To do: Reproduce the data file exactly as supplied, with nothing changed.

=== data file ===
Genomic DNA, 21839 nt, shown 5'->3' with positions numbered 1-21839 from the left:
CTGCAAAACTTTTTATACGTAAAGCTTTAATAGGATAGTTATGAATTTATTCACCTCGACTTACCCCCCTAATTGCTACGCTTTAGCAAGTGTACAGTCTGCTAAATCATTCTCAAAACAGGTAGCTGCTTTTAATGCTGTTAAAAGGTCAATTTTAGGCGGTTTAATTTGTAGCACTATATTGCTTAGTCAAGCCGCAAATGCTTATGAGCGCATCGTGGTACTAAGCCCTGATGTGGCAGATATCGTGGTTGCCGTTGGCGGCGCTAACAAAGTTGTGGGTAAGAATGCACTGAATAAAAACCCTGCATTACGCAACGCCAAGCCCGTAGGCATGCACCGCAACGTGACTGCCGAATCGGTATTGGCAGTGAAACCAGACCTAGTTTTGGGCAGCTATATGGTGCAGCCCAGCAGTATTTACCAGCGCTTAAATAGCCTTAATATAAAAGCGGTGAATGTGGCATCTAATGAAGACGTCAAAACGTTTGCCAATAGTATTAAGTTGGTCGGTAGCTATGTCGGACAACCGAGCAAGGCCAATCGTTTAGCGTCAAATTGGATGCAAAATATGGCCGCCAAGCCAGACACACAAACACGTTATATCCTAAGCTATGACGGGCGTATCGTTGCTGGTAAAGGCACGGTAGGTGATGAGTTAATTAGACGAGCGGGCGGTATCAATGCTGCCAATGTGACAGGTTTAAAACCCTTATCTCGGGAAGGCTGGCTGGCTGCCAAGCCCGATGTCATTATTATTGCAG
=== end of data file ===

Genomic DNA, 21839 nt, shown 5'->3' with positions numbered 1-21839 from the left:
CTGCAAAACTTTTTATACGTAAAGCTTTAATAGGATAGTTATGAATTTATTCACCTCGACTTACCCCCCTAATTGCTACGCTTTAGCAAGTGTACAGTCTGCTAAATCATTCTCAAAACAGGTAGCTGCTTTTAATGCTGTTAAAAGGTCAATTTTAGGCGGTTTAATTTGTAGCACTATATTGCTTAGTCAAGCCGCAAATGCTTATGAGCGCATCGTGGTACTAAGCCCTGATGTGGCAGATATCGTGGTTGCCGTTGGCGGCGCTAACAAAGTTGTGGGTAAGAATGCACTGAATAAAAACCCTGCATTACGCAACGCCAAGCCCGTAGGCATGCACCGCAACGTGACTGCCGAATCGGTATTGGCAGTGAAACCAGACCTAGTTTTGGGCAGCTATATGGTGCAGCCCAGCAGTATTTACCAGCGCTTAAATAGCCTTAATATAAAAGCGGTGAATGTGGCATCTAATGAAGACGTCAAAACGTTTGCCAATAGTATTAAGTTGGTCGGTAGCTATGTCGGACAACCGAGCAAGGCCAATCGTTTAGCGTCAAATTGGATGCAAAATATGGCCGCCAAGCCAGACACACAAACACGTTATATCCTAAGCTATGACGGGCGTATCGTTGCTGGTAAAGGCACGGTAGGTGATGAGTTAATTAGACGAGCGGGCGGTATCAATGCTGCCAATGTGACAGGTTTAAAACCCTTATCTCGGGAAGGCTGGCTGGCTGCCAAGCCCGATGTCATTATTATTGCAG